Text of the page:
If this is your situation, keep in mind that in addition to hiring a divorce attorney, you may also need to work with a Certified Divorce Financial Analyst, tax accountant, real estate appraiser, and other experts to get the best possible advice.
One of the biggest drivers of costs is the divorce process that you choose.
Read More: What are the Types of Divorce?
Many couples who are able to reach a level of agreement may be able to complete their divorce with limited use of attorneys.
This could mean that divorcing couples will decide to try mediation or collaborative divorce which generally costs much less than actually going through a traditional litigated divorce, including a hearing in front of a judge.
Couples who use attorneys on a limited basis can expect to spend anywhere from $3,000 to $7,000.
Again, part of this will depend on the specifics of a marriage.
Often times, determining custody and child support costs can become major sticking points, driving up the amount of time it will take to work out a solution, also tacking on legal fees in the process.
Divorcing couples who cannot agree on much of anything and rely heavily on attorneys to work through their disagreements may spend anywhere from $20,000 to $200,000 or more.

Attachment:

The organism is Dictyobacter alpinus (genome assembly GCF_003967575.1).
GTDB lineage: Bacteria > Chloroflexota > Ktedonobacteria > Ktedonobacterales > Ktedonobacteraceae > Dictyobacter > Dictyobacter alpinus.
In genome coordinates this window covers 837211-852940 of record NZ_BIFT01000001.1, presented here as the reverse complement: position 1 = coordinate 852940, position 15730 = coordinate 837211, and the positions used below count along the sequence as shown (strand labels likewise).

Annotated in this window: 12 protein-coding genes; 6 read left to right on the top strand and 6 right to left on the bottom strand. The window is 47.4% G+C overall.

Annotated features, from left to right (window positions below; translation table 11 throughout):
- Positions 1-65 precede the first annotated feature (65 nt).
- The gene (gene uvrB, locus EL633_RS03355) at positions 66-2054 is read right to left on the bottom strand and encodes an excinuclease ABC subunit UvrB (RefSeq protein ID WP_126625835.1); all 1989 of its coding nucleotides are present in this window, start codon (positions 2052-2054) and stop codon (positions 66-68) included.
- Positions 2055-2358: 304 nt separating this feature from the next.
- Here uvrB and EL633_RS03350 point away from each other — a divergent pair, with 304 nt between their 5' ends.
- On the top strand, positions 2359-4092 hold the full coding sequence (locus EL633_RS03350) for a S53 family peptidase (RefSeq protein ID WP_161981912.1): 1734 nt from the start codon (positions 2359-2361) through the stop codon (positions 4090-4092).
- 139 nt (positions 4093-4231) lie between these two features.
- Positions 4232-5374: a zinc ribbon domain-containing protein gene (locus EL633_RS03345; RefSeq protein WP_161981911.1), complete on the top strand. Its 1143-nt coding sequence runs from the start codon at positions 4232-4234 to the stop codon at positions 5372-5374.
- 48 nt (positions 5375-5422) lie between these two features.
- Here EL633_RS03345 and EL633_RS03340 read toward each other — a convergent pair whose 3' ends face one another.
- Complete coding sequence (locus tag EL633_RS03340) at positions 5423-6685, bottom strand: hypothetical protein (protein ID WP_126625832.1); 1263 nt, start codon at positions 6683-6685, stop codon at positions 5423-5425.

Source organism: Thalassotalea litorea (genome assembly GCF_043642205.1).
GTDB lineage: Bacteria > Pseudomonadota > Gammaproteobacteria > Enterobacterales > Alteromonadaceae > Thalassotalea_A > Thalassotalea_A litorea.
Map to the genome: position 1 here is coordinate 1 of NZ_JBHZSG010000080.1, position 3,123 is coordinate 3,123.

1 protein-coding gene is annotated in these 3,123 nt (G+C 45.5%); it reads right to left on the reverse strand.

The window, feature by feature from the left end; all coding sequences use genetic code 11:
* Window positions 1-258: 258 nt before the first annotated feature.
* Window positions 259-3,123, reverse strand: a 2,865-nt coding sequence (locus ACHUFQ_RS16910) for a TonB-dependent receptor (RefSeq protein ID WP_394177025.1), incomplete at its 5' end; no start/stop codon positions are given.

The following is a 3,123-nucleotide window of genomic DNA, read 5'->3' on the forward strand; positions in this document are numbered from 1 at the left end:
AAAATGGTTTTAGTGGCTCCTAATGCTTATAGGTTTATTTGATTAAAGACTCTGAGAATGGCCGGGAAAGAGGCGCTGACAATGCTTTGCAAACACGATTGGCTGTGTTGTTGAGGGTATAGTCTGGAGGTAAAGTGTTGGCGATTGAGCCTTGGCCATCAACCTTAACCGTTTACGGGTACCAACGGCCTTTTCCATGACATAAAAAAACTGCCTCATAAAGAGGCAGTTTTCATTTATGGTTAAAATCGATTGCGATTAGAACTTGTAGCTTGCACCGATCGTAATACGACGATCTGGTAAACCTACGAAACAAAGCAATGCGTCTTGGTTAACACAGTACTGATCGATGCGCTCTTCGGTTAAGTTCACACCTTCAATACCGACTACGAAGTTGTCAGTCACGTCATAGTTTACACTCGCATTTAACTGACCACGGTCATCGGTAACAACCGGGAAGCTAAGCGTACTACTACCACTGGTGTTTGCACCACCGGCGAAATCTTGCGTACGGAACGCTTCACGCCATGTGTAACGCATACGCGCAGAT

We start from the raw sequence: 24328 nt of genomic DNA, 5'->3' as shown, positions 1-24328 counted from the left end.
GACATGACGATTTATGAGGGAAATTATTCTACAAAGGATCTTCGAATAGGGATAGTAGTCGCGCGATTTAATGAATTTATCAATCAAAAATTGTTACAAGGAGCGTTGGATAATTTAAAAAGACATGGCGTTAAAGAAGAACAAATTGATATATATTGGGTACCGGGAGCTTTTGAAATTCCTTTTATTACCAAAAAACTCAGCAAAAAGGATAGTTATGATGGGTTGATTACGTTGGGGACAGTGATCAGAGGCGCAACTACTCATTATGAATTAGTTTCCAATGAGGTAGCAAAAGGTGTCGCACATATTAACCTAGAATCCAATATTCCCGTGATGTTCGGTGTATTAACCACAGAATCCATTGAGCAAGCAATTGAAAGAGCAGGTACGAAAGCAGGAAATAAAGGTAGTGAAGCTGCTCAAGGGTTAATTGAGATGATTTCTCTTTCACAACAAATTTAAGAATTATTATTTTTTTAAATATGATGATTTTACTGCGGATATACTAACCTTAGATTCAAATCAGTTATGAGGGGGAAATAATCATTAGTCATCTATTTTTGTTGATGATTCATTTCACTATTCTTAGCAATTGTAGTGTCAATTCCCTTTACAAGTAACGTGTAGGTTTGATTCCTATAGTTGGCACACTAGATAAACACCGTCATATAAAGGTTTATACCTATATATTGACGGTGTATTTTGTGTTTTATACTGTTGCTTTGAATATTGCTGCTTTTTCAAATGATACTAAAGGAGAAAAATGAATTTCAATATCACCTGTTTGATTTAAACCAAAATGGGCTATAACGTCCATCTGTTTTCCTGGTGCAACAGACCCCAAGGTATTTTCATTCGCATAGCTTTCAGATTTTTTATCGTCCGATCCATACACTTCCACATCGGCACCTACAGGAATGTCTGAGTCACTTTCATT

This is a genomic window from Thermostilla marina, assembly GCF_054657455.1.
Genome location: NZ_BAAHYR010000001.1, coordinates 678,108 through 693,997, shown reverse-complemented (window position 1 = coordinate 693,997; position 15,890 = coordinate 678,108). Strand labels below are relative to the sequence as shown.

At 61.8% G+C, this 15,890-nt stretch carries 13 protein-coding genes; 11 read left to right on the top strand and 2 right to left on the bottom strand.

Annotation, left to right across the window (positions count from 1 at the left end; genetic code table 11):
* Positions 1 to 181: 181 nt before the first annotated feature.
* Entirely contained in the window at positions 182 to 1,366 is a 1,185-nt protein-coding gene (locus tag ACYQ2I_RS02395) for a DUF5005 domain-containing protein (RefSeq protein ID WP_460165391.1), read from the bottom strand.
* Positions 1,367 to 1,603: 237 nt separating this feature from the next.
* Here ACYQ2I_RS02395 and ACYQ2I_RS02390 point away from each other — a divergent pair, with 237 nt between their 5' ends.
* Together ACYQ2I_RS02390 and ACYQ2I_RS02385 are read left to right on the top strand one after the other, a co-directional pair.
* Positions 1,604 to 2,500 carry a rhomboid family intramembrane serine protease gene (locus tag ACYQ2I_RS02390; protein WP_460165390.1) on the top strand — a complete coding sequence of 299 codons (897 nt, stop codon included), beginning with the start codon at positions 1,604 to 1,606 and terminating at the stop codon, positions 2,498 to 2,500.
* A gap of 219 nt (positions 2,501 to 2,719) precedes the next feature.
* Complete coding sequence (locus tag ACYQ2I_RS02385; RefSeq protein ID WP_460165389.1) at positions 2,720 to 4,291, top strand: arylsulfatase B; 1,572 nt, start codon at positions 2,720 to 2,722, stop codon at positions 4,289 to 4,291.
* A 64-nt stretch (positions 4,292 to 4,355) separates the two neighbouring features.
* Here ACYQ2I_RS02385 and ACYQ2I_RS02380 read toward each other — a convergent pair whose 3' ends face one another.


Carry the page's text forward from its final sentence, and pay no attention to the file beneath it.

Divorce attorneys usually charge anywhere from $150 to $500 per hour for their services, and they will bill you for time spent working on your case.
This includes everything ranging from phone calls, to writing and reviewing emails, correspondence, research and discovery, prepping for court, and actually representing you in court, among many other possible charges.
Perhaps the most important thing to remember is that the longer a divorce drags on, the more expensive it will be.
It is in your best interest to keep the process moving forward.
Also, remember that if you are contemplating hiring a lawyer that you will need to pay them some sort of retainer up front.
This could be as little as $2,000 or up to tens of thousands of dollars to get started.
The amount of the retainer will be driven by how complex your divorce is and the level of animosity between you and your spouse.
How Much Does Divorce Cost with a Child?
When children are part of the equation in a divorce, attempting to reach an agreement on custody is often cited as the most contentious part of working out a settlement. The more back and forth that takes place especially when lawyers are involved with definitely drive up the bottom line costs for both spouses.
The other thing that must be taken into account is that in the vast majority of cases, the high earning spouse will be required to pay child support as part of the divorce settlement.
In some states, this is determined by a preset formula that the courts use.
Even when a formula is used, judges often have discretion to raise or lower the amount of child support based on several factors. In other states, judges have more leeway to determine what level of child support must be paid.
If you are the spouse who is required to pay child support, keep in mind that non-payment is not an option.
A divorce decree will spell out the terms of the child support, and the decree is a legal and binding document.
If you fail to live up to the terms of the settlement, you could face civil or criminal penalties that could cost you even more.